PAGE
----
SOME ARGUE THAT CRITICISM IN CERAMICS LACKS INTELLECTUAL rigor and critical scrutiny, which is the reason ceramics is held in lower esteem than art. Despite the overwhelming consensus formulated around this opinion, it is not founded on rational argumentation. To evaluate the legitimacy of this argument we should determine what we mean by criticism. Crucially we should come to some consensus about what we mean by ceramics. Both terms are used in a wide variety of ways. The basic problem is that under any reasonable interpretation, the categories are broad and have become ambiguous through a variety of use. This ambiguity defines not only the condition of criticism but also the ceramic activity of our contemporaneity. Ceramics criticism is a body of critical writing whose focus is the ceramic object or concept and all of its inter-connectivity with the world--not a style of criticism that is specific to ceramics. In this sense, it is not different from nor does it need to be different from other styles of criticism. This paper uncovers the roots of the confusion, which are based on pathological necessity more than reason, to answer the questions: What is ceramics? What is the ceramics sphere? And what is ceramics criticism?
The field is more or less agreed upon what it would like to accomplish--the creation of a newer ceramics criticism--and the conversation revolves around the best way of achieving it. The reality is that criticism, both intellectual and critical, does exist and the confusion stems not from the lack of critical writing, but rather it is the result of a misrepresentation of the subject (ceramics), what critical writing (criticism) is, its function and the audience who benefits. Creating a theory of ceramics or a theory of criticism is no simple accomplishment. An essentialist position may not hold up under pluralism. Nevertheless, there must exist some fundamental similarity in which to contextualise the work. The aesthetical and philosophical point of the expanding field is constantly shifting and the ideological point seems to be not to have one dominant ideology. This paper sets out to explicate how the field has created a dichotomy perpetuating and entrenching all ceramics into a craft context over and against an artworld context. The following discussion addresses the definition of objects made with ceramics that may or may not reside inside the history or discourse of the field per se.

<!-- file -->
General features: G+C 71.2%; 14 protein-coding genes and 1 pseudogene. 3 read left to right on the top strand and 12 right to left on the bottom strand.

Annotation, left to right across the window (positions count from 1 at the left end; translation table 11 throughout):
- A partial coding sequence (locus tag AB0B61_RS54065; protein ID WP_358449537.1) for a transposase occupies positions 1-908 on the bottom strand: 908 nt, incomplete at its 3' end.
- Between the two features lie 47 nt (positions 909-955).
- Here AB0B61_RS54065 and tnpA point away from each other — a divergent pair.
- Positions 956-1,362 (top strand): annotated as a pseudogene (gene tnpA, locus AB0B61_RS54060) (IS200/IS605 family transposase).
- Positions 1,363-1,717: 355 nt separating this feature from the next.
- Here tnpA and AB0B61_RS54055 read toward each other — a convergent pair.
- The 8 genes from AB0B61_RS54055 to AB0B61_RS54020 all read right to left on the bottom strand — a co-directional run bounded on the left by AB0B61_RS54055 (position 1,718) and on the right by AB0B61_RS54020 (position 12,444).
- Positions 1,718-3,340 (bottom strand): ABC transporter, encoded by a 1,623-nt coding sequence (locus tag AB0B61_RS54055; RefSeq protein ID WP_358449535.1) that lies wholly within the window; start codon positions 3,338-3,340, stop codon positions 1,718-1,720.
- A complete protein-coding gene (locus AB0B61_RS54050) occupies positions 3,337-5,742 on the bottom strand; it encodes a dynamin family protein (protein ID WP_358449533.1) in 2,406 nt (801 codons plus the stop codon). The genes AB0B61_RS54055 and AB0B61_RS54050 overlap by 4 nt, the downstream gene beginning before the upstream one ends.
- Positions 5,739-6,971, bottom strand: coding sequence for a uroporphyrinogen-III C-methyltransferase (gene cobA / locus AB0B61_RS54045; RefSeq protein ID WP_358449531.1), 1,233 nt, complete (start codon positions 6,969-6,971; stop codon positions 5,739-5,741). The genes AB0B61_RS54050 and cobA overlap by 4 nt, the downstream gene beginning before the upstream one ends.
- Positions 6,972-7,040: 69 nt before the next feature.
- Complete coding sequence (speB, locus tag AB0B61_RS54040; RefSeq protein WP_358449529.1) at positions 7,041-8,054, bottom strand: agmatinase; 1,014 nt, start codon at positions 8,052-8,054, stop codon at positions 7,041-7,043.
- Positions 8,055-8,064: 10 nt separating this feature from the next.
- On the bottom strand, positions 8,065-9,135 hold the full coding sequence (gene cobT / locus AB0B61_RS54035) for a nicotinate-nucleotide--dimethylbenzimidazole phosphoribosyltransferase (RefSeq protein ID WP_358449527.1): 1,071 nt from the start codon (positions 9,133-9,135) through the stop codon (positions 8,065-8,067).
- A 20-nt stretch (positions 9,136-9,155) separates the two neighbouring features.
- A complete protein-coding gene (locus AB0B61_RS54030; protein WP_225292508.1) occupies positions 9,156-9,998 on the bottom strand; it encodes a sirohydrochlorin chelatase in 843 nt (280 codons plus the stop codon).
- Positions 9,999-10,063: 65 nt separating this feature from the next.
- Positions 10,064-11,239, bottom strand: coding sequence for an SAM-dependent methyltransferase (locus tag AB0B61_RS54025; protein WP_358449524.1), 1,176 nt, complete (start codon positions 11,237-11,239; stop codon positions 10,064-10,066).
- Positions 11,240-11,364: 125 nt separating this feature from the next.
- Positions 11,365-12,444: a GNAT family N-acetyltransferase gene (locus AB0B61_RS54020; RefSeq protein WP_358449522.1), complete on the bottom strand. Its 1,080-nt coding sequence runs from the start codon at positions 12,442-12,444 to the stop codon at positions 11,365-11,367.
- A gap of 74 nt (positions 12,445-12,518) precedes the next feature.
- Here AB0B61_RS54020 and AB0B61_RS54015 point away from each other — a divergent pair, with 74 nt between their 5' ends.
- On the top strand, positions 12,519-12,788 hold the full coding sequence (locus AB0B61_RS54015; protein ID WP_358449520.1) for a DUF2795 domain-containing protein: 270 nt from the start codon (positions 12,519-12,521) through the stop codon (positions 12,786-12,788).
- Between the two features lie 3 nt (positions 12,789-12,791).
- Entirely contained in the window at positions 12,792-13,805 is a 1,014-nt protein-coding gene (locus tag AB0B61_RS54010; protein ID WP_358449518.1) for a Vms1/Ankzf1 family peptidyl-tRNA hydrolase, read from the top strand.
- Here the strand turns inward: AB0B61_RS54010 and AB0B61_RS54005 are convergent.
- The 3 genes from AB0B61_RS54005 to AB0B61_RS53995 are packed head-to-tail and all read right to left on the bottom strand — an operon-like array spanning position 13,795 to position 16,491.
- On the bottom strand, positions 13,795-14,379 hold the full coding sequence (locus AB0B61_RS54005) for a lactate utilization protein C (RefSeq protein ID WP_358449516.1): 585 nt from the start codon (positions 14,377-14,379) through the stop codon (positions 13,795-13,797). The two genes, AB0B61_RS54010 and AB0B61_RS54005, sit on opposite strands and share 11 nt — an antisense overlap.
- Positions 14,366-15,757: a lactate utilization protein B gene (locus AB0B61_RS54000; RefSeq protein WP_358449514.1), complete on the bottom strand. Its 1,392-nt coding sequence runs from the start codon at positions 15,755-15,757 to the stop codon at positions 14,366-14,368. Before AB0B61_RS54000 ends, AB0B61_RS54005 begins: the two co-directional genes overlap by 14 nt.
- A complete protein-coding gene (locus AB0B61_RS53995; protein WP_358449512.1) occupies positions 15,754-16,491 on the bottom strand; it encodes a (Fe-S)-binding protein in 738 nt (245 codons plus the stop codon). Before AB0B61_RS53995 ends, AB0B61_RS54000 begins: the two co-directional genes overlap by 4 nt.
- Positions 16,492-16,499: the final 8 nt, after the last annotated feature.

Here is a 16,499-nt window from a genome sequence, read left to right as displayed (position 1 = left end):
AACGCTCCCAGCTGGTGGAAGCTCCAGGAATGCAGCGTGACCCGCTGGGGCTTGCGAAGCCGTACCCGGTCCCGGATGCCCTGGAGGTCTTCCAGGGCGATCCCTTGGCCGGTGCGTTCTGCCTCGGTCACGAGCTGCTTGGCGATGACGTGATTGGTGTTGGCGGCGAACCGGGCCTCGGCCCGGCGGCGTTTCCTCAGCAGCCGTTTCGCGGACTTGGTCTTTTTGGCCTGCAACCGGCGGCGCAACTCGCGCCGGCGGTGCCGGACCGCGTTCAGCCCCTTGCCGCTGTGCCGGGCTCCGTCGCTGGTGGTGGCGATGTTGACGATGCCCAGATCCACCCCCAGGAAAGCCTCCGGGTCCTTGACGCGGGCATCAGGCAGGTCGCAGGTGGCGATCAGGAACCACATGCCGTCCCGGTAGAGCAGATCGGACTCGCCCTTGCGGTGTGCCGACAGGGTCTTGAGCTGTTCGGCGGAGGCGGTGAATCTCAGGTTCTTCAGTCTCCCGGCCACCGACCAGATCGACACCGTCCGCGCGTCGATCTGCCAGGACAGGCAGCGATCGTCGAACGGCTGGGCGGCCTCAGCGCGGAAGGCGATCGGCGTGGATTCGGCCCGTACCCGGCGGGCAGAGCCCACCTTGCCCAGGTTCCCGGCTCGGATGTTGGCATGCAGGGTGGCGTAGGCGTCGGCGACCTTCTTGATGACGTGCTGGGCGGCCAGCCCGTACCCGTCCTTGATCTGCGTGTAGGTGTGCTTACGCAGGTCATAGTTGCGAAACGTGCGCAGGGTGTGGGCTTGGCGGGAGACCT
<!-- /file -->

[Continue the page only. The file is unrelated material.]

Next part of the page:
Recent debates offer polarizing views to remedy criticisms' supposed impotence. On the one hand, there is a movement to excommunicate ceramics from its material categorical designation altogether--finally assimilating ceramics into art--and thereby falling under the reign of art and art criticism. There is a desire to invent a ceramics-specific vocabulary, formulating a criticism and language specific to and only for ceramics. Another still is to ignore as insignificant all practice that does not pursue ceramics' standards and to blame the success of art for lack of equivalent prestige, which is antithetical to criticism's very nature. None of these approaches appears to be thought through completely. Nevertheless, 'ceramics' prevails metaphorically, physically, materially and/or conceptually despite efforts to theorize it away.